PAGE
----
Meet Our Director: Mai Vu

Meet Mai Vu, our new stop-motion director! Hailing from Vietnam, Mai is an incredibly talented animator and animation director who has made a name for herself in the industry through her passion for stop-motion animation. Mai’s journey started in 2010 when she began creating short films using the stop-motion technique, and from there, she has progressed to writing, animating, and directing in the beloved stop-motion series, Say Hi To Pencil, which ran from 2012 to 2019.

Mai’s talent and dedication to her craft have not gone unnoticed, as she has worked on a range of commercials for high-profile clients such as Vietnam Airline, Perfetti Van Melle, Clé de Peau, Pepsi, Forbes, and more since 2016. Her work has always been well-received, which led her to further her studies and pursue a Master’s degree in Directing Animation at the National Film and Television School in the UK. Through this experience, she honed her skills and gained a fresh perspective on storytelling.

Mai’s latest achievement is the screening of her film ‘Spring Roll Dream’ at the prestigious La CineF, Cannes Film Festival 2022, which is a testament to her talent and hard work. With her extensive experience and unique vision, Mai is set to bring a fresh perspective to our team and help us create exceptional work that stands out from the crowd. We are thrilled to have her on board and cannot wait to see what she brings to the table! In this interview, we will learn more about Mai’s journey, her creative process, and what she has in store for our team.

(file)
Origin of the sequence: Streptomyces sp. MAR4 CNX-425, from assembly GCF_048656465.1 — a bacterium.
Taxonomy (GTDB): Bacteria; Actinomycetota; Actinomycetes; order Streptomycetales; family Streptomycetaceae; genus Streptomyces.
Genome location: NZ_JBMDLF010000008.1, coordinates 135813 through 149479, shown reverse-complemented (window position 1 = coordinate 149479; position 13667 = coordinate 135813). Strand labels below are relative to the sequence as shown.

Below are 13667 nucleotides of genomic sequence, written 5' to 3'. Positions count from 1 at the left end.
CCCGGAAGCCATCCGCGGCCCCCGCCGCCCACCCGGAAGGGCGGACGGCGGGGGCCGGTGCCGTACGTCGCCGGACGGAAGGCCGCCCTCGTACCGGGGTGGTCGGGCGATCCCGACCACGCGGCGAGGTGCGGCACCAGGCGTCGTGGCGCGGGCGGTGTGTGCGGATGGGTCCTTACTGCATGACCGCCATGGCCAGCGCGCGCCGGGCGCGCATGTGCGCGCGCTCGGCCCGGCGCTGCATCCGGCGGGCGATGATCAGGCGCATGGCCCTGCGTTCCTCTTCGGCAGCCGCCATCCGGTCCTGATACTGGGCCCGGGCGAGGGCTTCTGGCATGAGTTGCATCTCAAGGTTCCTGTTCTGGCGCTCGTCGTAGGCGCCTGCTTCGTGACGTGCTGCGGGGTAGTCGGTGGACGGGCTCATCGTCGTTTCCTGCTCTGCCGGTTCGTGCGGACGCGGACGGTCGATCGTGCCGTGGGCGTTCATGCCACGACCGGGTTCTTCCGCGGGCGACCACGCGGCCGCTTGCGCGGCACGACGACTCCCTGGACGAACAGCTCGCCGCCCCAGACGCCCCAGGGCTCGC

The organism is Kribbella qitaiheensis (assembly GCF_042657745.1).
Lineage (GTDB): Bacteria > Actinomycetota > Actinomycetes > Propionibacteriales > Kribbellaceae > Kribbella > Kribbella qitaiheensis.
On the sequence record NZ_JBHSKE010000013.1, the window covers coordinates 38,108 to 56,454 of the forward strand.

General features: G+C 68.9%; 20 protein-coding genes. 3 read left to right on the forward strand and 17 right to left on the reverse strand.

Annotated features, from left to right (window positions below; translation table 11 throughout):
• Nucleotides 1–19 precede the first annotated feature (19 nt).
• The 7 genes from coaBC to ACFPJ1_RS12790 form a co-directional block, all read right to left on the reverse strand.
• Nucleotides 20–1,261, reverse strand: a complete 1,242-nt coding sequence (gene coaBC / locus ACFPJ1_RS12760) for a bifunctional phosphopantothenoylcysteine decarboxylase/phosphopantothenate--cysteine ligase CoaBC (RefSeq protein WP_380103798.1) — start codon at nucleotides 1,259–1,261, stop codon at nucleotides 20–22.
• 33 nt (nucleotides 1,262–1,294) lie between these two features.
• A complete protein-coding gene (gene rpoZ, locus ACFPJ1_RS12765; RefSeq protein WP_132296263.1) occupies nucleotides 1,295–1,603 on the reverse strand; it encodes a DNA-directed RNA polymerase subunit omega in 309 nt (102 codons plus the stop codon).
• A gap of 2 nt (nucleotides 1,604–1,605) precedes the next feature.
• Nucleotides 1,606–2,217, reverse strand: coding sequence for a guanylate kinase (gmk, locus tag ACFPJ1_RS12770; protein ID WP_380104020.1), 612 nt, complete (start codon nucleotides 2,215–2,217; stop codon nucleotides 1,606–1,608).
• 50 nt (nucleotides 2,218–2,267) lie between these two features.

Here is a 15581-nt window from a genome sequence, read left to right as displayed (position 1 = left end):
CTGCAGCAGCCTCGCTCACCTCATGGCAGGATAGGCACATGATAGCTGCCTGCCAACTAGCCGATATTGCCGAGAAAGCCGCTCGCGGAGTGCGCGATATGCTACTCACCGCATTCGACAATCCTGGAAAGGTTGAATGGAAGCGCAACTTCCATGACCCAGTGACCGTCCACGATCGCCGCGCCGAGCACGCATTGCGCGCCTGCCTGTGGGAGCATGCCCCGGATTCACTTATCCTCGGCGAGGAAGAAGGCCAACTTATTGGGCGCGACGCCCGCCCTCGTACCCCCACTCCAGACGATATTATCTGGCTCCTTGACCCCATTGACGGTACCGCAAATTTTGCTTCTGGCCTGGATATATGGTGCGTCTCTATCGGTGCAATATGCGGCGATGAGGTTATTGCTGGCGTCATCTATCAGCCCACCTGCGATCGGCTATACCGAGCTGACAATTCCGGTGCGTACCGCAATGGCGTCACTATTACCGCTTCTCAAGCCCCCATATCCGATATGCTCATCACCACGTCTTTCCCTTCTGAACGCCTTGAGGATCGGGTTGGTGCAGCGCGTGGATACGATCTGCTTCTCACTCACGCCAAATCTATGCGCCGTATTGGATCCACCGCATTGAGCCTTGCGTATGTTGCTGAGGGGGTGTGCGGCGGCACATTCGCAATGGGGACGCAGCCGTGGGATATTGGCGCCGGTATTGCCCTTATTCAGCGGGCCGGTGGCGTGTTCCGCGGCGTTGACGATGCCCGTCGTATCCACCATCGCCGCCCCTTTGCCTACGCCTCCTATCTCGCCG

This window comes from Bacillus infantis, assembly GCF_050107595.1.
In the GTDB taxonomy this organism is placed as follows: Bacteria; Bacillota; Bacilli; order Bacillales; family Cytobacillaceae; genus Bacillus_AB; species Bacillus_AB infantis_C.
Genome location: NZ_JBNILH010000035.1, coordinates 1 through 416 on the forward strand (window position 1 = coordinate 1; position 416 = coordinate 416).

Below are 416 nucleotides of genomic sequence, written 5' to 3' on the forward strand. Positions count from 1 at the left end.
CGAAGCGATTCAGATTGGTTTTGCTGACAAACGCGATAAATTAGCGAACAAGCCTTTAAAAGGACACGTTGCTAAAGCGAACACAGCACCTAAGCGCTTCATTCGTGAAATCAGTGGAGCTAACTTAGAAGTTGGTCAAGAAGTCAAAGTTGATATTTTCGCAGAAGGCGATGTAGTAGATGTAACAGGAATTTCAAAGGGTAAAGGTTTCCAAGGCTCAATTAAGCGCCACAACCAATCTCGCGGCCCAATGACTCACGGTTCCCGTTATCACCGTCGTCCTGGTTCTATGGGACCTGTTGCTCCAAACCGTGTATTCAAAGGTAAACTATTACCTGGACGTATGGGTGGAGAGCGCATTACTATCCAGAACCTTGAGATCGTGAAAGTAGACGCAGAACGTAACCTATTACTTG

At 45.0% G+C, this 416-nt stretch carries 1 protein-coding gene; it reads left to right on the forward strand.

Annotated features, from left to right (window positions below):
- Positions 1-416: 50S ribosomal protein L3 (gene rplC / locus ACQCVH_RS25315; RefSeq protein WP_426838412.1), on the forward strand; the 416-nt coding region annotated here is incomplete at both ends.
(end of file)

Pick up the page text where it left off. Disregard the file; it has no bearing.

What inspired you to get into animation, and how did you get started in the industry?

I started making animation in my bedroom with a bit of clay and an old camera. I like how approachable and playful it is to make animation, almost any kids can make films with just few simple tools. But the real kick was when I got the gut to show my works to other people, got it to smaller film festivals, and started seeing like-minded filmmakers and creating together. To me animation is to engage to the soul of the inanimate, finding wonder in still life, and let free of your imagination. As a kid, I made dolls out of paper, wool, match boxes,…the world was full of life around me. It was a beauty that we all had but got buried when we faced the pain of growing up. I started making animation to get in touch with my inner child, to comfort her and said that it was okay to feel lonely and pain. In making animation, I can feel the connection I made with myself starts reaching other people. And It is the most rewarding feeling in the world. Making animation is hard, it is a slow process of realizing an idea, but to see magic come out of it every day will all be worth it.

How do you approach storytelling in your work, and what are some of the key elements that you think make a story successful?

I usually find stories in recognizing the characters. It’s my fascination with people and curiosity over their lives that drive me to look for who they are and tell their stories. But characters aren’t just people, characters can be found in any living things, be it trees or animals, but the most fantastic can be characters that come out of inanimate objects, even a quiet space or a busy street has character of their own. It is the sensitivity of the storyteller that bring out the lives of a seemingly still world, which
is done best in animation. We, as human being, tell stories to understand ourselves and our relation with the world, and we also tell them to understand each other. A good story does just that, a good story resonate with the audience, where they can find a part of themselves and reach understanding for others.

What do you think is the most crucial quality for a director to have, and how do you cultivate that quality in yourself?